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Computer Science students shine in Engineering Design Expo

On April 19, hundreds of UIC College of Engineering students participated in the UIC Engineering Design Expo at the Credit Union 1 Arena.

The expo featured teams from across the College of Engineering (COE) who were challenged to solve real-world engineering problems as part of a required senior design course. Over 150 judges, including Chicago-area computer science and engineering professionals, alums, and former COE faculty, took part this year.

Computer science, unlike other departments in the college, offered this year’s 77 teams the option to present over two days in class; first presenting their designs, then product demonstrations, or participate in the Expo. Twenty-two teams opted to present at this year’s Expo.

Projects ran the gamut from games to weather stations and an automatic cereal dispenser.

Team BotaniCare at Expo. From L: Alexander Yarkulov, Cynthia Sanchez Vazquez, and Rushikesh Joshi

Remote plant care

Team 21, consisting of Seth Strzechowski, Cynthia Sanchez Vazquez, Rushikesh Joshi, and Alexander Yarkulov opted to present in front of judges at the event. Their project, BotaniCare, is a plant care system that monitors plant health, tracking soil moisture, light levels, room temperature, and humidity. LEDs cycle on and off to simulate day and night, and the system waters the plant as needed.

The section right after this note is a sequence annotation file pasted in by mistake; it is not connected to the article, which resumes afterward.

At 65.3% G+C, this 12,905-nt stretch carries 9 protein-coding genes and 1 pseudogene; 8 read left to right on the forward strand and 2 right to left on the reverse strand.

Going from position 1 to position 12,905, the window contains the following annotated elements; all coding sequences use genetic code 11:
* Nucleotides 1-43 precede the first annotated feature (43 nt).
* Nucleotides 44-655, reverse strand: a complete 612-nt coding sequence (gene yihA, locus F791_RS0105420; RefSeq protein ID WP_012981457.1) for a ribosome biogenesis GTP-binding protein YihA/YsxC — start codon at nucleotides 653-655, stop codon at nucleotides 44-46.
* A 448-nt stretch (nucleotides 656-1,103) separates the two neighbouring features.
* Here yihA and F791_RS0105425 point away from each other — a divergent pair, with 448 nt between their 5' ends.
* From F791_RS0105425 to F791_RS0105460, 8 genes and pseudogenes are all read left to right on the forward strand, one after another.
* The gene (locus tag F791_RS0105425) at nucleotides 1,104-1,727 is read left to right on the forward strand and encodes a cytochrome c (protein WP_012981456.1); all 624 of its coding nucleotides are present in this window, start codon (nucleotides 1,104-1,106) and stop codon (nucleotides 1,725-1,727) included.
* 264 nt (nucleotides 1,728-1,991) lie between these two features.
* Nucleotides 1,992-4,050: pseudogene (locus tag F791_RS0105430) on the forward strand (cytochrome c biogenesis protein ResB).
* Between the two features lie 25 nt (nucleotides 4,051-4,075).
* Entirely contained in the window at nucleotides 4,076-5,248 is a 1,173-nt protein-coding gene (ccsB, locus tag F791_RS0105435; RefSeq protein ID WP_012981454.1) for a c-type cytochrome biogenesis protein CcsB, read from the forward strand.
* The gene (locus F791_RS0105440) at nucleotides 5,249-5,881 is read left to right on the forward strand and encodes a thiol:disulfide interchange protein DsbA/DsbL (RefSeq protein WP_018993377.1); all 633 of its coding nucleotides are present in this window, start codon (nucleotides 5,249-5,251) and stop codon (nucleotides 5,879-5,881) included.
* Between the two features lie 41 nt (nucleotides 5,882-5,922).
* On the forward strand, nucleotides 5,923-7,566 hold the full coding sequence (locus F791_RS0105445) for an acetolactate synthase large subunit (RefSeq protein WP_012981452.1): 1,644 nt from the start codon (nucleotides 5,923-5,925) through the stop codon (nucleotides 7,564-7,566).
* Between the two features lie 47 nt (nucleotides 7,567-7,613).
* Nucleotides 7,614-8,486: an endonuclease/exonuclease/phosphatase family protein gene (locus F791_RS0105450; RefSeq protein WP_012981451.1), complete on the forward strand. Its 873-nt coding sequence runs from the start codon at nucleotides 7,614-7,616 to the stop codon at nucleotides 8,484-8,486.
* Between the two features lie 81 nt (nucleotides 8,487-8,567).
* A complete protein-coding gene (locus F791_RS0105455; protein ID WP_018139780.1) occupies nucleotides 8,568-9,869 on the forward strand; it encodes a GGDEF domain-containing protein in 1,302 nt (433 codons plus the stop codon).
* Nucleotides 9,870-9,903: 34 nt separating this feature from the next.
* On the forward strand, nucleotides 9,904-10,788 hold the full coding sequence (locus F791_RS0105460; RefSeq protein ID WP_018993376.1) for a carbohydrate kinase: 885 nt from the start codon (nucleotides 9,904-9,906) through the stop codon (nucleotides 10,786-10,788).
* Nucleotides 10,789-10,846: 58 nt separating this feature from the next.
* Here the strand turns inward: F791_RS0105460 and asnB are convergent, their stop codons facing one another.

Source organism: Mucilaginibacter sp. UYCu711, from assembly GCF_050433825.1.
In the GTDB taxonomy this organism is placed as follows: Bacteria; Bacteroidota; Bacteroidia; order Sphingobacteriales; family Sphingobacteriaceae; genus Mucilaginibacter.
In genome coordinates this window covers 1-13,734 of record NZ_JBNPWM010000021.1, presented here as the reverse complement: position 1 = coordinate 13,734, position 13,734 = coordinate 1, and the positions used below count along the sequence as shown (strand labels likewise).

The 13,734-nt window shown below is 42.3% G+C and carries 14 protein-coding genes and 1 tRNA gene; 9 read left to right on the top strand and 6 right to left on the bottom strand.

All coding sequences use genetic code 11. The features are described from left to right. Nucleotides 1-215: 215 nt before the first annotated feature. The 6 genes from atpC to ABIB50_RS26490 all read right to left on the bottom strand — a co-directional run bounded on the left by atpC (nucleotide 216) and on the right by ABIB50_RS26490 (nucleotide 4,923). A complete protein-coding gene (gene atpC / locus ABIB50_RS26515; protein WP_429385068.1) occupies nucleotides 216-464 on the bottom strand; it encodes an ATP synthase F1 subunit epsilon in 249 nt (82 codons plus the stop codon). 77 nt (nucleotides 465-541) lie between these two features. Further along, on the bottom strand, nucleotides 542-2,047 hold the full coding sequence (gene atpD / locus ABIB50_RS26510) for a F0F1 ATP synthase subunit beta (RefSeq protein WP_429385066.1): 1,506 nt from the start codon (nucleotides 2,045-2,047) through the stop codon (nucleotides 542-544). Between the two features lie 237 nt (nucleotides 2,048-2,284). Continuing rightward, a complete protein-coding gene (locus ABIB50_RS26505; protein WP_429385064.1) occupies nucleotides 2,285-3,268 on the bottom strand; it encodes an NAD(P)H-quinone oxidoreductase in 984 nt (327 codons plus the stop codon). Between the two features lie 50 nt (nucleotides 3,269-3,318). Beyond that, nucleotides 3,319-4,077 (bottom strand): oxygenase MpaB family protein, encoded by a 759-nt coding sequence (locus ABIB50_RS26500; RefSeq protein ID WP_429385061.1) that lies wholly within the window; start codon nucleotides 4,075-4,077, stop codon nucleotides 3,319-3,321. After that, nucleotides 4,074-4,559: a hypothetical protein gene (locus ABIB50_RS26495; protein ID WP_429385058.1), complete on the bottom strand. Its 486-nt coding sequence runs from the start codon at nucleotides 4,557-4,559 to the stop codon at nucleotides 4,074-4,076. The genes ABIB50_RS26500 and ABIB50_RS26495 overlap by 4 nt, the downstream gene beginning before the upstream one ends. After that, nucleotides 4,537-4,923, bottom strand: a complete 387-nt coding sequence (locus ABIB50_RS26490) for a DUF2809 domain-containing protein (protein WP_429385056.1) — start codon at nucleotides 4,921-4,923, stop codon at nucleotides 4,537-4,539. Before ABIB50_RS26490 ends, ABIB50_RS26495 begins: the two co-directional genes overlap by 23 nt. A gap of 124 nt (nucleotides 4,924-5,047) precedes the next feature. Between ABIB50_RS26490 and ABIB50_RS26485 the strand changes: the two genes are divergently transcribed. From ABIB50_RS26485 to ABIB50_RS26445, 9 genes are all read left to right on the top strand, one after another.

Arduinos collected data via attached sensors and communicated via a chain link process to control the water and lights. The team built BotaniCare for about $60 and said the system could be scaled to accommodate additional plants with more hardware.

Yarkulov and Vazquez will graduate in the Fall of 2024, and Joshi and Strzechowski expect to graduate in the Spring of 2025.

Eddie Federmeyer at Expo, presenting his Explorr Food tracker

A better food tracker

Eddie Federmeyer, a member of UIC’s Honors College, presented his capstone project at the Expo, Explorr Food. His interest in developing a food-tracking app was inspired by a diabetic relative who needed to monitor their nutritional data. Explorr Food allows users to log their caloric and nutritional data and employs AI to help estimate meal nutrition data when none is provided.

Federmeyer used React Native + Expo for front-end features and as the application program interface, Google Gemini as the generative language model to estimate a meal’s nutritional value, VS Code, Android Studio, and Xocode to develop the app for iOS and Android, Typescript using Node.js for main stack development, and SQLite to store data on the device.

Federmeyer hopes to add features into the app in the future. He is part of the 4+1 Master’s Degree program, so he will continue his studies at UIC next year. This summer, he will work with Associate Professor Boris Glavic on his Gprom database middleware and continue work on a game he and some colleagues began developing this semester.